By: Tara Schmidt and Poppy Benson
Friends came to visit, and it was invigorating! Thirteen Friends Groups from throughout the Pacific plus Fish and Wildlife staff descended on Homer in September for a 4 day “Tanax Agliisada” conference aimed at teaching us all new skills and sharing best practices. Friends of Alaska National Wildlife Refuges hosted the conference at the Alaska Maritime and Kenai National Wildlife Refuges. A grant from the National Fish & Wildlife Foundation brought the 60 attendants to Homer from Alaska, Hawaii, coastal Washington and Oregon, Midway Island and the Marianas Trench.
Building stronger boards, board recruitment and retention, improving community relationships, and empowering our organizations to ensure the success of the Refuge system as a whole were some of the topics covered in. Breakout groups allowed for brainstorming, sharing experiences and goal setting. We learned many of the issues we faced were not unique to us.
We all were fascinated although pretty depressed learning about the Washington D.C. scene from Caroline Brouwer of the National Fish & Wildlife Association and Desiree Sorenson-Groves of the Arctic Refuge Defense Campaign. At least I came away convinced we, Alaska Friends, do need to make a trip to DC once a year to keep our concerns in front of our representatives, and we do need to form a stronger alliance with the National Fish & Wildlife Association.
The National Wildlife Refuge chiefs from both the Alaska and Pacific regions, shared insight on national priorities, departmental directives, long term planning goals and ways we can work together on a panel titled “Impacts of National and Regional Priorities”. Understanding Refuge system priorities will help us work together to successfully develop programs and projects, which should in turn build community awareness and support of the refuge system.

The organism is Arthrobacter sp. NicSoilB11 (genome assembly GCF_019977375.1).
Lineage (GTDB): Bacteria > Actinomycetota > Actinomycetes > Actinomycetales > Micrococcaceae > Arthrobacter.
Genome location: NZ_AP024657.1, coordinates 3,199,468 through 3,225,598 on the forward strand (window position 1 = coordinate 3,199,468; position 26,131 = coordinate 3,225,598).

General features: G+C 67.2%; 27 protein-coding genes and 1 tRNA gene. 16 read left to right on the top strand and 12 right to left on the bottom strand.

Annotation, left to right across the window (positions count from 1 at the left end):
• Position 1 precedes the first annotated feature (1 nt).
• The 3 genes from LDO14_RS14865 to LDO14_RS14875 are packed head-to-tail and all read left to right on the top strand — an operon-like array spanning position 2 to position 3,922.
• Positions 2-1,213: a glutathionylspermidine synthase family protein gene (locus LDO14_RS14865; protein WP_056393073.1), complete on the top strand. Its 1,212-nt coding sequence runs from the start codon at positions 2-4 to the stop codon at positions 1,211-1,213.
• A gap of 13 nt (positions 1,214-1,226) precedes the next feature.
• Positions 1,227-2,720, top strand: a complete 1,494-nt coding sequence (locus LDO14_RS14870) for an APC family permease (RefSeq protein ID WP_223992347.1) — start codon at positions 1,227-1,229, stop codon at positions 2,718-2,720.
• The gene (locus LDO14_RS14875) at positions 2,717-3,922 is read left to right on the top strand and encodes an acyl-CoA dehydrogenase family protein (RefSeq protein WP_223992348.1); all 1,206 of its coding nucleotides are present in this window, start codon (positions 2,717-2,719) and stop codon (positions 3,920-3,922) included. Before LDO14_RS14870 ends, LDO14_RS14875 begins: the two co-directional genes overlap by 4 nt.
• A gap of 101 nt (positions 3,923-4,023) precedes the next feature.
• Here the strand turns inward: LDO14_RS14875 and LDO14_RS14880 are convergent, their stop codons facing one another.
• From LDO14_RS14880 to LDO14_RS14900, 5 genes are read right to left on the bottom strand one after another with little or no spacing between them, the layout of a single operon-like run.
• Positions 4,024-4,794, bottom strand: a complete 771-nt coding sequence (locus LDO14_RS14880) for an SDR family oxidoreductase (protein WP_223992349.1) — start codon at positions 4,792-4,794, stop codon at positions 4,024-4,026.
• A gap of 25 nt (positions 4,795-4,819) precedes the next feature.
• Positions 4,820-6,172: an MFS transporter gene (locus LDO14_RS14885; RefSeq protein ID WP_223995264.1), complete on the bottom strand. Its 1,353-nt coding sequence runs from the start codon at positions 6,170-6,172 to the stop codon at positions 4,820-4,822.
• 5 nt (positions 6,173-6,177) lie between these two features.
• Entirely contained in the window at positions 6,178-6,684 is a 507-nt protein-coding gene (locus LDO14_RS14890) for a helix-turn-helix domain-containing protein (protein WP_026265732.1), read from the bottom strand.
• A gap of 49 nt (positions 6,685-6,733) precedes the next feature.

In a small group meeting of the 10 Alaska Friends in attendance we hammered out these goals for the board for this year: 1) create a membership committee and recruit a chair committed to recruiting/following up with members who have indicated an interest in participating at a higher level in our organization; 2) improve our communication efforts to highlight our work, promote our projects within the communities that are benefiting from our financial support of programs tied to the Alaska Refuge system; and, 3) send two from the Board to DC during the budget months of February or March.
Our fellow Friends were very interesting and fun people making for a stimulating four days. Our hosting role went flawlessly thanks to our extraordinary conference organizer, Friends volunteer Anna Sansom. Our visitors loved getting to visit two refuges – Alaska Maritime and Kenai, see their first moose, eat smoked salmon and moose we provided and even participate in Homer’s iconic “Burning Basket”. We hope we have gained new allies in the fights to save Alaska’s Refuges.
Two takeaways from this conference are 1) we are part of a larger organization; and, 2) together we can be a strong coalition for advancing the mission of Wildlife Refuges. This was in line with the goals set for the conference – increase effectiveness and strengthen relationships across refuges. We need to work with other Friends Groups to achieve economies of scale, continue to share know-how and cross sell.